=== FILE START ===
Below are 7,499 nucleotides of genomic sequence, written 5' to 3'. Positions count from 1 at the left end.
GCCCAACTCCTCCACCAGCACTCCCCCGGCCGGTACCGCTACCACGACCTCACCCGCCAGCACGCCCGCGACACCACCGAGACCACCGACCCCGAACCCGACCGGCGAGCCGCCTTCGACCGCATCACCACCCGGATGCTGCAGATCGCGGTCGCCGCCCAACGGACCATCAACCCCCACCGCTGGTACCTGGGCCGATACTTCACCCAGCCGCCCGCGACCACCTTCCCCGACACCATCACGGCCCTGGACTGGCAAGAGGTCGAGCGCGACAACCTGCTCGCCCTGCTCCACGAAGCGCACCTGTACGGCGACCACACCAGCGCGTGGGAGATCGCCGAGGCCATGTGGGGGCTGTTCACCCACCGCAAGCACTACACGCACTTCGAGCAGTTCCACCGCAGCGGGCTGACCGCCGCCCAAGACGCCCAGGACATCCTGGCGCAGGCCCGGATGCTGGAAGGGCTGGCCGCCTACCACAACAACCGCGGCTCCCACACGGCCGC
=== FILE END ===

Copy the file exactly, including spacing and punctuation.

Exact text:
Below are 7,499 nucleotides of genomic sequence, written 5' to 3'. Positions count from 1 at the left end.
GCCCAACTCCTCCACCAGCACTCCCCCGGCCGGTACCGCTACCACGACCTCACCCGCCAGCACGCCCGCGACACCACCGAGACCACCGACCCCGAACCCGACCGGCGAGCCGCCTTCGACCGCATCACCACCCGGATGCTGCAGATCGCGGTCGCCGCCCAACGGACCATCAACCCCCACCGCTGGTACCTGGGCCGATACTTCACCCAGCCGCCCGCGACCACCTTCCCCGACACCATCACGGCCCTGGACTGGCAAGAGGTCGAGCGCGACAACCTGCTCGCCCTGCTCCACGAAGCGCACCTGTACGGCGACCACACCAGCGCGTGGGAGATCGCCGAGGCCATGTGGGGGCTGTTCACCCACCGCAAGCACTACACGCACTTCGAGCAGTTCCACCGCAGCGGGCTGACCGCCGCCCAAGACGCCCAGGACATCCTGGCGCAGGCCCGGATGCTGGAAGGGCTGGCCGCCTACCACAACAACCGCGGCTCCCACACGGCCGC